Where would you like to see yourself and your business in ten years?: In 10 years my girls will be grown and out of the house (God willing). My hope is I’m still crafting and working shows and my daughters will come work with me. A great reason to spend time together. Beyond that, I’m hoping in the next year to get my products to a point that I feel I’d do well at the New York Comic Con or maybe even get crazy and get my own table at SDCC.
How do you feel about the number of Cons in your region?: I had one vendor telling me there are too many Cons in the Philly area. I don’t agree. Philly gets WW Philly, which is going down hill and we get The Great Philadelphia Comic Convention (only a few years old). Beyond that we get small room shows here and there. … The argument is we also have NY and Baltimore, Virginia, NJ, etc. And that’s true… but I feel the large makeup of any attendee list is going to be locals. Not a ton of moms are going to drag 4 kids for a 3 hour drive to go to a convention.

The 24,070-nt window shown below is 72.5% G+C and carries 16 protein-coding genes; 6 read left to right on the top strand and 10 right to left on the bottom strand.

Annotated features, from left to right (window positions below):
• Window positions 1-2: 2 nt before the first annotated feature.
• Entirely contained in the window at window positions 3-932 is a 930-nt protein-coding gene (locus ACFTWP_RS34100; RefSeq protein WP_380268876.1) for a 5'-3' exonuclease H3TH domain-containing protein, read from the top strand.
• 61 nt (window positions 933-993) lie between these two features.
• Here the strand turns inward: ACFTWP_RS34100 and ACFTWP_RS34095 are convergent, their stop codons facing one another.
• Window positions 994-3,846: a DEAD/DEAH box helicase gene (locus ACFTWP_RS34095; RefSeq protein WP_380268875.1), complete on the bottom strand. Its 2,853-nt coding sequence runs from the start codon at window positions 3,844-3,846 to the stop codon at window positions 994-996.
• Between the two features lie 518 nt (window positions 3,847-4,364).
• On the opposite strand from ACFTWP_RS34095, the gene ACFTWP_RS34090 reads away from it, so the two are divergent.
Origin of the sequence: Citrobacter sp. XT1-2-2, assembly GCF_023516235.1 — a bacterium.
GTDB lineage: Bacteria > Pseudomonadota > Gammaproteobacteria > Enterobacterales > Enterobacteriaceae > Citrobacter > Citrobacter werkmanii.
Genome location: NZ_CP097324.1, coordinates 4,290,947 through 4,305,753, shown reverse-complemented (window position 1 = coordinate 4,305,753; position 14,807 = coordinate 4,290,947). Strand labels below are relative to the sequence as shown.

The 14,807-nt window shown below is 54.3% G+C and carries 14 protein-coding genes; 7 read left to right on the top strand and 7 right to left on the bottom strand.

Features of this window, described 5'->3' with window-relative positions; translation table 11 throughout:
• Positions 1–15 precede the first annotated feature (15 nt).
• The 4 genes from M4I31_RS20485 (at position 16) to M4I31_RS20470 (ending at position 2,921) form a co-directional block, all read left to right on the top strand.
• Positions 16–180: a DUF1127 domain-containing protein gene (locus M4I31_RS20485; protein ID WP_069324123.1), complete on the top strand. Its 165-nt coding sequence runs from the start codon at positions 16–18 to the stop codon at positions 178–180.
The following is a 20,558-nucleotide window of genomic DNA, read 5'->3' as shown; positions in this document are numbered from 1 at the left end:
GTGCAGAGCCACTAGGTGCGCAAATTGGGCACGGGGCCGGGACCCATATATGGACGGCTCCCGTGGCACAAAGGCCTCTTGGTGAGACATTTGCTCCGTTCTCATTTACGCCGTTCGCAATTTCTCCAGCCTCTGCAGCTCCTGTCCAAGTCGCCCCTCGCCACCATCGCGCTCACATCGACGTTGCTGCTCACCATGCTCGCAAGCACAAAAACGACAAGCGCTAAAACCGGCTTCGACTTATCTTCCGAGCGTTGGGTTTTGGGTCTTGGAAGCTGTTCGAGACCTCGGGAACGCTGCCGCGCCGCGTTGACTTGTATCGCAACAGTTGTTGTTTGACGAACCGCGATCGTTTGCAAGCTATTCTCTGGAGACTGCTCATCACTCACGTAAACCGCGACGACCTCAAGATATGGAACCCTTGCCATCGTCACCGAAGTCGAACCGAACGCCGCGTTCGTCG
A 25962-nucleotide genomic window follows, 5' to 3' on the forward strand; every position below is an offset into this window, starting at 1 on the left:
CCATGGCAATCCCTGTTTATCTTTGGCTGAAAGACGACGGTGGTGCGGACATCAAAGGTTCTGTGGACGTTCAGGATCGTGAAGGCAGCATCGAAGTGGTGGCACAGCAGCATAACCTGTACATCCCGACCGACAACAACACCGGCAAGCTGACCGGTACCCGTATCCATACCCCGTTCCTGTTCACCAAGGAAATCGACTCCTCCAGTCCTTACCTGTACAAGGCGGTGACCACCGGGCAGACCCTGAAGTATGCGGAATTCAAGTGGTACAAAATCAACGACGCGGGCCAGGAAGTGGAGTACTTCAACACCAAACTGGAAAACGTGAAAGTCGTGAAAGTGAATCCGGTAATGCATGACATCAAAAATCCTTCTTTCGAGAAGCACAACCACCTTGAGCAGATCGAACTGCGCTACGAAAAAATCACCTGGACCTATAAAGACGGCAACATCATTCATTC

Sakura Sisters: So you think your area could benefit from a few more cons? What size do you think they would need to be?
Man Crafting: Summer is not the right time for comic shows. Winter baby!!! And fall. On a nice spring or summer day, people are out and about… having fun, enjoying the day. On a freeze your ass off February day, people need a place to go. And they have holiday gift money to spend.
Sakura Sisters: So it’s more a when as opposed to a where for you?
Man Crafting: Agreed. I’d also like to see some ideas on making the shows more fun for the guests. Give them some more value for their entry price. We have a small show at a local middle school in my area. The only invite local artists and do not allow vendors. They open a large part of the school including the library and gym. They have many of the artists run creative group games for the children to participate in; adding free value.